Nelson’s first caused turnover came in the first quarter as Miami had reached the Hawkeye eight-yard line. Matt Nelson recovered the fumble and the Hawkeye offense traveled 81 yards in two plays for a touchdown and a 21-0 advantage.
Nelson’s second forced fumble came late in the game and led to Iowa’s final touchdown in the closing minutes.
The Big Ten honor is the first for Nelson. Iowa players earned weekly honors from the Big Ten on six occasions in 2015, including DE Parker Hesse, who earned Freshman of The Week honors in the regular season finale at Nebraska, a 28-20 Hawkeye win.
HOME GROWN HAWKEYES
Iowa’s roster of 117 players includes 53 players from Iowa. The roster includes 18 players from Illinois; seven from Michigan, six from Maryland, five from Missouri and Texas, four from Wisconsin, three from Ohio and South Dakota, two from Florida, Minnesota, Nebraska, and New Jersey, and one from Canada, Indiana, North Carolina, Oklahoma, and Tennessee.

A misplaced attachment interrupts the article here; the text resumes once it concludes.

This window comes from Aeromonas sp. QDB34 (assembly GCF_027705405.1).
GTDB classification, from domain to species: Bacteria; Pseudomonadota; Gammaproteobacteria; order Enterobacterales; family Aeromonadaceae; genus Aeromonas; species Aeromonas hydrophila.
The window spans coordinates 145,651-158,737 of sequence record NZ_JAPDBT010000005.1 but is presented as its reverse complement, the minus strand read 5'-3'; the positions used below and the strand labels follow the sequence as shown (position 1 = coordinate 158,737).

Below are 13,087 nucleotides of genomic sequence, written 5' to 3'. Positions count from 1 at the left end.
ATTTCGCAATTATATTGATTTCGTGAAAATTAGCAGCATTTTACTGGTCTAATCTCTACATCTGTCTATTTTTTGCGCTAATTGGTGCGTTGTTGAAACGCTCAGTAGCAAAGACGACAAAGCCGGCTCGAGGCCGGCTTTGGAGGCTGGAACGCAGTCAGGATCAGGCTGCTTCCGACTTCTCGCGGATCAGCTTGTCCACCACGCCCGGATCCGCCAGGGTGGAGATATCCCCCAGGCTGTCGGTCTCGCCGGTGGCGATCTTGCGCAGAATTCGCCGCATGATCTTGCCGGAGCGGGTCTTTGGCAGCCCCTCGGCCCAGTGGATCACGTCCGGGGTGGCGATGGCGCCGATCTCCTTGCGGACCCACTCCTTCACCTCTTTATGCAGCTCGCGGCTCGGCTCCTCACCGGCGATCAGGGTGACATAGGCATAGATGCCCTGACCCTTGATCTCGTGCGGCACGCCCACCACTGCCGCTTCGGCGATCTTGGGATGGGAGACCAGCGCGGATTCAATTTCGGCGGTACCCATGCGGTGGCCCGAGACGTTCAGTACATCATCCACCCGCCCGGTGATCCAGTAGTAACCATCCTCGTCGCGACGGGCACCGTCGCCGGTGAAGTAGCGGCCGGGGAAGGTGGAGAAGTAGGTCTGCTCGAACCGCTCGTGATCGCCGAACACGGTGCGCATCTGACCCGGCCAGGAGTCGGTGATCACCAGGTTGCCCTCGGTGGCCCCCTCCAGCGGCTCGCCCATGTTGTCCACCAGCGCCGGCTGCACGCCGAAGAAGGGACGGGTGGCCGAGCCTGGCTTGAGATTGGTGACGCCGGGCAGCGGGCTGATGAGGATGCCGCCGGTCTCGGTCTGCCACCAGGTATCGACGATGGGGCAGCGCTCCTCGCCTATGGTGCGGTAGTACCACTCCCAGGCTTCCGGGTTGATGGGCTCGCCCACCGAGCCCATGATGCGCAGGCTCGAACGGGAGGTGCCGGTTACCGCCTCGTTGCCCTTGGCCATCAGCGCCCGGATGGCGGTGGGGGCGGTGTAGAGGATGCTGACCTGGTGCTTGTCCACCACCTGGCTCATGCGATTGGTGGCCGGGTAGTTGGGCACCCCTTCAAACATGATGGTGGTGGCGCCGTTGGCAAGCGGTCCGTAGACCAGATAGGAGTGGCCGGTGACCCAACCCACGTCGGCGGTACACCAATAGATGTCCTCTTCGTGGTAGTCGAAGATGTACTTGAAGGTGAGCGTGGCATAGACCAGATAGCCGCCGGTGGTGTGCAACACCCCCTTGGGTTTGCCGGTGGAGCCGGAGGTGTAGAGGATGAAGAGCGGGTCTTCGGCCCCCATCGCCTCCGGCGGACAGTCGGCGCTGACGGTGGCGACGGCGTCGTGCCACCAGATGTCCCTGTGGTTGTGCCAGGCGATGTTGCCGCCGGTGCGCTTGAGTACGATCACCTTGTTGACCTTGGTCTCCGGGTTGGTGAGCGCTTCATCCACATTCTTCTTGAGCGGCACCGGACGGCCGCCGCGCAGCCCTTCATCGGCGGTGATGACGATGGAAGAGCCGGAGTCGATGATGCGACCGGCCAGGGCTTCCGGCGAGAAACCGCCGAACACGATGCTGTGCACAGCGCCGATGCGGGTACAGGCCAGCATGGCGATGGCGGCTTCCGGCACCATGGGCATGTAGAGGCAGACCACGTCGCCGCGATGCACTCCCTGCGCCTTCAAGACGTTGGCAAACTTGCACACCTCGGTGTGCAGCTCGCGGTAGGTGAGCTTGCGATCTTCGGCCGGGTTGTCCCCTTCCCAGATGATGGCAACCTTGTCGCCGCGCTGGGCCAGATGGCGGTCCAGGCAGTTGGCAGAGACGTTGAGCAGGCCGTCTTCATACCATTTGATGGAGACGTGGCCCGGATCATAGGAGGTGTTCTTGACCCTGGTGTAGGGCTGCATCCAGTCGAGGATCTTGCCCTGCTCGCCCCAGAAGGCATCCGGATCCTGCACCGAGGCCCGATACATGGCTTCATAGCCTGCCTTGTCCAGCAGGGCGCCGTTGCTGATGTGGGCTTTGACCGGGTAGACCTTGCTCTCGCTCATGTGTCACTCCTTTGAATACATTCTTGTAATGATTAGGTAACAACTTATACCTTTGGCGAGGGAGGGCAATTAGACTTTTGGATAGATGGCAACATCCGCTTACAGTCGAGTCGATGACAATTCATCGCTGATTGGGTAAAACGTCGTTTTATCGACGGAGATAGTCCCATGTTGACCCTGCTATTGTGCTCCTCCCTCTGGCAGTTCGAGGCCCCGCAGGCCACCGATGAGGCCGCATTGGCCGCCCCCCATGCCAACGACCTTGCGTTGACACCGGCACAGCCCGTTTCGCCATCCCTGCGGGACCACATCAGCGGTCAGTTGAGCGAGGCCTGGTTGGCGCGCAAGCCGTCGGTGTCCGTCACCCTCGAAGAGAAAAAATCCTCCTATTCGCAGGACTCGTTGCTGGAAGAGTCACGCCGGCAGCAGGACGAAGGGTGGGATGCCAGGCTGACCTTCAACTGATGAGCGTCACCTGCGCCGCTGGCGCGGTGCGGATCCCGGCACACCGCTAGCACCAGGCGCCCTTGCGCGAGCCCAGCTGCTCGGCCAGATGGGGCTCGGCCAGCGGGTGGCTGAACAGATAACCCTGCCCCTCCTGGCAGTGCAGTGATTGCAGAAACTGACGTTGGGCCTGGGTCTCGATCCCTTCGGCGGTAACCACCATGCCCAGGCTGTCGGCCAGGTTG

BAND OF BROTHERS
The Hawkeyes have five sets of brothers on the 2016 roster. In the season opener against Miami (Ohio), C James Daniels and RB LeShun Daniels became the first Hawkeye brothers to start in the same game since SS Kent Ellis and CB Kevin Ellis in 1980.
No other school in the country has more sets of brothers than Iowa. OL Ryan Ward and younger brother OLB Kevin return for their fourth and final season together. Twins OL Landan and Levi Paulsen are back after redshirting their freshman year in 2015. They are the sixth set of twins to play football at the University of Iowa. LB Ben Niemann welcomes younger brother LB Nick Niemann to the team this year, as does SS Miles Taylor, whose younger brother LB Kyle is in his first year on campus.